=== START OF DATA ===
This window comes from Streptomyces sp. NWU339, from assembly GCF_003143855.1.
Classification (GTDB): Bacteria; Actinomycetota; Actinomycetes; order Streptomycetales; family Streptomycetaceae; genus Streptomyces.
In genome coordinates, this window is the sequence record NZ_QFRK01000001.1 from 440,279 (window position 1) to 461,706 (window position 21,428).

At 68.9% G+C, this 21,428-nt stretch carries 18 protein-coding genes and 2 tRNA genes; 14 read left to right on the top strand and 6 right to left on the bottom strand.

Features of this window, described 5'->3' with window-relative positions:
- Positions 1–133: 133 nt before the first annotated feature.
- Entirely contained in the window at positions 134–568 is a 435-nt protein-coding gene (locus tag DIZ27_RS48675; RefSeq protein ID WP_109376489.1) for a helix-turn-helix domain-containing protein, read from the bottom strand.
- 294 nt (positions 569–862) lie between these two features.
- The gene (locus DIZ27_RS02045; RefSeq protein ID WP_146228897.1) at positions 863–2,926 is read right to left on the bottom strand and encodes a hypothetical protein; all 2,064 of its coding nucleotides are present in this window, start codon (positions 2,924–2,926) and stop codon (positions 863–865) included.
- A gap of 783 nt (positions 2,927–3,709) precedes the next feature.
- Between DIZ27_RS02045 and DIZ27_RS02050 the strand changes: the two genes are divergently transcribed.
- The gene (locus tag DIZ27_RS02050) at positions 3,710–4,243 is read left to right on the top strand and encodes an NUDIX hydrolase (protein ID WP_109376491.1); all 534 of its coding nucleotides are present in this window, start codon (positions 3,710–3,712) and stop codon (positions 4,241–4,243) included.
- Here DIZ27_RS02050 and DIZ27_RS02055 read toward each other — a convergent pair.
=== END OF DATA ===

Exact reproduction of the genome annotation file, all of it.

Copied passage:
This window comes from Streptomyces sp. NWU339, from assembly GCF_003143855.1.
Classification (GTDB): Bacteria; Actinomycetota; Actinomycetes; order Streptomycetales; family Streptomycetaceae; genus Streptomyces.
In genome coordinates, this window is the sequence record NZ_QFRK01000001.1 from 440,279 (window position 1) to 461,706 (window position 21,428).

At 68.9% G+C, this 21,428-nt stretch carries 18 protein-coding genes and 2 tRNA genes; 14 read left to right on the top strand and 6 right to left on the bottom strand.

Features of this window, described 5'->3' with window-relative positions:
- Positions 1–133: 133 nt before the first annotated feature.
- Entirely contained in the window at positions 134–568 is a 435-nt protein-coding gene (locus tag DIZ27_RS48675; RefSeq protein ID WP_109376489.1) for a helix-turn-helix domain-containing protein, read from the bottom strand.
- 294 nt (positions 569–862) lie between these two features.
- The gene (locus DIZ27_RS02045; RefSeq protein ID WP_146228897.1) at positions 863–2,926 is read right to left on the bottom strand and encodes a hypothetical protein; all 2,064 of its coding nucleotides are present in this window, start codon (positions 2,924–2,926) and stop codon (positions 863–865) included.
- A gap of 783 nt (positions 2,927–3,709) precedes the next feature.
- Between DIZ27_RS02045 and DIZ27_RS02050 the strand changes: the two genes are divergently transcribed.
- The gene (locus tag DIZ27_RS02050) at positions 3,710–4,243 is read left to right on the top strand and encodes an NUDIX hydrolase (protein ID WP_109376491.1); all 534 of its coding nucleotides are present in this window, start codon (positions 3,710–3,712) and stop codon (positions 4,241–4,243) included.
- Here DIZ27_RS02050 and DIZ27_RS02055 read toward each other — a convergent pair.